Month: February 2016

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An Experiential Guide to New York City.

There’s something about New York City that is easy to love. Maybe it’s that you can hear four different languages in the span of one short metro ride. Or that you can find restaurants serving the rarest of cuisines. Or that you never feel judged, no matter who you are, what you look like, what you wear, or how you talk. I’ll be honest. Times Square, Brooklyn Bridge, the Statue of Liberty and other flashy New York sights didn’t evoke in me what they possibly evoke in other travellers. But being part of the city even for a few weeks (again and again) is what I came to love. Behold, my humble attempt to put together a New York guide beyond the touristy sights and sounds, scratching a little below the city’s surface in fall and winter: Slow travel in NYC Fall colors along Riverside: I vividly remember the moment I knew I wanted to stay longer in the city. It was a crisp autumn afternoon, and I was sitting under a tree – its leaves bursting in shades of …

dominican republic

Unexpected Friendships in The Dominican Republic.

Porque viajas sola? Why do you travel alone? Some questions don’t change even on the other side of the globe. I was sitting in a cave under a waterfall, beer in hand, in the Dominican Republic – a Caribbean nation that hadn’t been on my radar until I found a cheap flight and two unplanned weeks in New York. I was sitting in a cave under a waterfall, beer in hand, with Juanin, a newfound friend who had quit his job in a golf resort to become an independent guide – leading curious travellers to secret waterfalls and pristine villages near the north coast, one of which he grew up in. I wanted to tell Juanin that I travel alone because if I didn’t, I probably wouldn’t be sitting with him in a cave under a waterfall, beer in hand, chatting like long lost friends. Even for an introvert like me, solo travel lends itself to unexpected friendships all the time. And so it was in the Dominican Republic: Una vida: You have one life. When the folks at my sweet abode …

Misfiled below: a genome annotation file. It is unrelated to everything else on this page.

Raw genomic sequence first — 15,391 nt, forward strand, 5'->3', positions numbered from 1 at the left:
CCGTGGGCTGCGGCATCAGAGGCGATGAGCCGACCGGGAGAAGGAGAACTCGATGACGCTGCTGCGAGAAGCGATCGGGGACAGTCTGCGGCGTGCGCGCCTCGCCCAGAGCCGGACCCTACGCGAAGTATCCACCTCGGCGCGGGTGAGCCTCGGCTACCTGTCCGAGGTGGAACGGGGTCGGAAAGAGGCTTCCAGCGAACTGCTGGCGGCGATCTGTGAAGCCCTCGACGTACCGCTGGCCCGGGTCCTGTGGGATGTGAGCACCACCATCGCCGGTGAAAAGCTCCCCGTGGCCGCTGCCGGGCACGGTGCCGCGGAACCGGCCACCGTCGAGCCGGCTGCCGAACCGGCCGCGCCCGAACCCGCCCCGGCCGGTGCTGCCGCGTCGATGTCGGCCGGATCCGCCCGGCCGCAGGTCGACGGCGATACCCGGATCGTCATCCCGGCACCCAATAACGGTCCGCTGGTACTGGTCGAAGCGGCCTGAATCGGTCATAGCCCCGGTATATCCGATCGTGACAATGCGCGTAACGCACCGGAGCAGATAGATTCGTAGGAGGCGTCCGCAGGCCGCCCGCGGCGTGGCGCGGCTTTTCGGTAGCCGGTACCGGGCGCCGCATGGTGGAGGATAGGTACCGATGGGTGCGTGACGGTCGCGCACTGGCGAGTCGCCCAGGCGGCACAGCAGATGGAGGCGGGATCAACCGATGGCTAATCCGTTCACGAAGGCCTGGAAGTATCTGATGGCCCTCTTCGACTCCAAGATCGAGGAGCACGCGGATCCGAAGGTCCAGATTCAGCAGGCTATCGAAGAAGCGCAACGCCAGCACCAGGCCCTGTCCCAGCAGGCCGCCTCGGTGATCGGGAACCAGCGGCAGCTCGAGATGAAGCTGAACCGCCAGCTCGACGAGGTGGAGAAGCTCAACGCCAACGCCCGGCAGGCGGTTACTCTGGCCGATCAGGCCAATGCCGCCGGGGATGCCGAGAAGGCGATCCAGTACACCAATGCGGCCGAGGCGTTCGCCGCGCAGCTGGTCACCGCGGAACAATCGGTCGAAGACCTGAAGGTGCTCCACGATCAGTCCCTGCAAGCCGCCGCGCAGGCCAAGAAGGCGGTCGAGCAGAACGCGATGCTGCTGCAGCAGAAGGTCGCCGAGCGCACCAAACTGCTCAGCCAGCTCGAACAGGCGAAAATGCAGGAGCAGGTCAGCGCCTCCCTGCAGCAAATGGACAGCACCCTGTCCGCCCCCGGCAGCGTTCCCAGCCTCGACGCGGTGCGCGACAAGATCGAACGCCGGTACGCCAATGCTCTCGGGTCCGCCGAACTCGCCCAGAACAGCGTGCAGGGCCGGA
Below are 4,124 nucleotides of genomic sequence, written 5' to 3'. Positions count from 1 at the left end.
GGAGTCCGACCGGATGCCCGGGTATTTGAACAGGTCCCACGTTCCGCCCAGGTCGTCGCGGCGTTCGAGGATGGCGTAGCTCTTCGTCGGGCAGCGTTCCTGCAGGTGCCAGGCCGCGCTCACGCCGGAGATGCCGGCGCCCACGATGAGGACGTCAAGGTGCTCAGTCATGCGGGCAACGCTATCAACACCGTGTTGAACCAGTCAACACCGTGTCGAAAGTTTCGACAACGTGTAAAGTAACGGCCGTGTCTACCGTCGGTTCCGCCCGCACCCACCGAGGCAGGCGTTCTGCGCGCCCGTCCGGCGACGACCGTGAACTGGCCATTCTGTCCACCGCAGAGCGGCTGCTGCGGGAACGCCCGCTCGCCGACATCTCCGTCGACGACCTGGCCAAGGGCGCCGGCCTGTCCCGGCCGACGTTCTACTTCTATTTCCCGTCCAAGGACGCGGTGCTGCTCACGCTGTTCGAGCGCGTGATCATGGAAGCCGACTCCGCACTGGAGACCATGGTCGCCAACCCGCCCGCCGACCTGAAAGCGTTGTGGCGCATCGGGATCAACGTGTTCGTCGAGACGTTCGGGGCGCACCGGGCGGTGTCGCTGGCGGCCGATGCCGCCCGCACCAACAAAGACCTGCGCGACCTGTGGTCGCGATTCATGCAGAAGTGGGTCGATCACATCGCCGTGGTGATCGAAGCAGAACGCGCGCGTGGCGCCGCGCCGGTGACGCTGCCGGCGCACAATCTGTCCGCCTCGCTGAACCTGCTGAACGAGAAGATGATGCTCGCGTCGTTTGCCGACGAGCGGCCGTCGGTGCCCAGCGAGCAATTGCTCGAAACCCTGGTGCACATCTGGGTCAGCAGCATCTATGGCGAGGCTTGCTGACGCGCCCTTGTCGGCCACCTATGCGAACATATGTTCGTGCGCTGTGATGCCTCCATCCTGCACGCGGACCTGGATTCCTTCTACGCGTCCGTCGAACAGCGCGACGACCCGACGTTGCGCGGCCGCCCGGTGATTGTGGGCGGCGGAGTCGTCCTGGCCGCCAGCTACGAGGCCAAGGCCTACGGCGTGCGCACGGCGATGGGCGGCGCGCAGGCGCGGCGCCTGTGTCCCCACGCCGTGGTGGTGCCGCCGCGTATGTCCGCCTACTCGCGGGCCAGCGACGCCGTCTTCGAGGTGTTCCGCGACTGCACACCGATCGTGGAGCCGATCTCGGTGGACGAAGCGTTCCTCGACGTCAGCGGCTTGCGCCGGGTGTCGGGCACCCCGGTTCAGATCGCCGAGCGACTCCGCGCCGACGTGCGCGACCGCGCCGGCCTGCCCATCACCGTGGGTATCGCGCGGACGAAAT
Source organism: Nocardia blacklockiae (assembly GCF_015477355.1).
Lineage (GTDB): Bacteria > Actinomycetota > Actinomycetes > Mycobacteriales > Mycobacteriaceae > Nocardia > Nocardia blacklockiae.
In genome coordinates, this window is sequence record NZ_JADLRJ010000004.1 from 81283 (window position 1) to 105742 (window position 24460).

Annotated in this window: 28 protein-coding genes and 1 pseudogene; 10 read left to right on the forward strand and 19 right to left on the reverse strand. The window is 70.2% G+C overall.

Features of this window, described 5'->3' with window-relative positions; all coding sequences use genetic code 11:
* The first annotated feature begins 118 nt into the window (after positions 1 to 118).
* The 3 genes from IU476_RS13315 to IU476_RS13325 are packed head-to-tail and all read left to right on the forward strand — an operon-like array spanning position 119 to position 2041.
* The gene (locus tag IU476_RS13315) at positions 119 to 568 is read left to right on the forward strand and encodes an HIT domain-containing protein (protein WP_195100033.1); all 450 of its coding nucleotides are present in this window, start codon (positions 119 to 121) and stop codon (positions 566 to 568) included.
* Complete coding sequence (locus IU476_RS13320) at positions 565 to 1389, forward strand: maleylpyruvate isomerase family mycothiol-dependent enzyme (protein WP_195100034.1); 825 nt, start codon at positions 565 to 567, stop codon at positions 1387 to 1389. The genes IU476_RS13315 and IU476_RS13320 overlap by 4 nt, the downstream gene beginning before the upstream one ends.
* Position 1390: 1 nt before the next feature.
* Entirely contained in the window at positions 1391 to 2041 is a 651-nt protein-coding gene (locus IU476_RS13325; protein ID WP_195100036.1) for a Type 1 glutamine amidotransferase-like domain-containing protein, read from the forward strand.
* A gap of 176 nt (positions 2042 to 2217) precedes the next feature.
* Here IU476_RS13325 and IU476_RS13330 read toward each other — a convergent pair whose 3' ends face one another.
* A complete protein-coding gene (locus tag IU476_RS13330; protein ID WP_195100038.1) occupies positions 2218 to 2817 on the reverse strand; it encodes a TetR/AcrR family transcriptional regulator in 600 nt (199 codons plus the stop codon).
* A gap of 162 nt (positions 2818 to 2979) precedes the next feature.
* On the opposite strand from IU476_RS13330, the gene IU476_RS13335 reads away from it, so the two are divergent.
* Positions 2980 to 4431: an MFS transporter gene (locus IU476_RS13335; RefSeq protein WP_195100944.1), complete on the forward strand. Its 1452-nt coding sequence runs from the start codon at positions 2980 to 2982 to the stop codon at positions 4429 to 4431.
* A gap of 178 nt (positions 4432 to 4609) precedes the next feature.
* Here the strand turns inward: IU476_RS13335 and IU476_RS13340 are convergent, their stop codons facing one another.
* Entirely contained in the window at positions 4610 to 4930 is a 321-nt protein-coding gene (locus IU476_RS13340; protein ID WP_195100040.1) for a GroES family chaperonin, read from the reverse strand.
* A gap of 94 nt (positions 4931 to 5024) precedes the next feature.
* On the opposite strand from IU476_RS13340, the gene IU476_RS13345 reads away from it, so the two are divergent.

Airbnb sri lanka

7 Epic (yet affordable) Airbnbs to Stay in Sri Lanka.

As the first rays of sunlight streamed through my window, I drowsily opened my eyes to a panoramic 180-degree view of Knuckles Mountains. Victoria Lake shimmered below, as though waking up with me, and my infinity pool beckoned for a morning dip. Laying in bed, I blinked a few times to convince myself this wasn’t a dream in which I had become a billionaire – it was just my incredible (yet affordable) Airbnb in the paradise island of Sri Lanka. Three years ago, on my first trip to Sri Lanka, I wrote: “It’s not a country for flashpackers: Our moderate budget only seems to afford drab guesthouses / budget hotels – average accommodation quality, no local insights, nothing memorable.” Airbnb changed that. I found homes with million dollar views, the design quality of luxurious boutique hotels, and infinity pools that could easily make the coolest infinity pools to swim in before you die list. I got a chance to sample traditional family recipes (adapted to my vegan preference) that feature in no restaurant menus. And I left the country with treasured friendships with local hosts I wouldn’t otherwise have met. All this while staying kind to my …

Gujarati thali, Gujarat food

Why I Turned Vegan – And What It Means for My Travel Lifestyle.

I had no idea that an ordinary ‘chicken bus’ ride in Nicaragua was (sort of) going to transform my life. But that’s how it is with the road; it changes you when you least expect it. I no longer remember what our destination was, only that the chicken bus – so called because people are crammed in like chickens – was far more crowded than usual because it was the day before New Year, and locals were heading home to the rural countryside. An old Nicaraguan lady kept her sack next to my feet, and I felt it move! When staring didn’t work, I asked her in polite Spanish to move it. Minutes later, I felt something poking my back. Much to my horror, inside were three little squeaking chicks trying to survive in a sack without a hole to breathe. I breathed a sigh of relief when the lady got off at her stop. Clearly she had taken the ‘chicken bus’ literally. Read: Isla de Ometepe: Where the Streets Have No Name A month or so later, while making myself an egg in …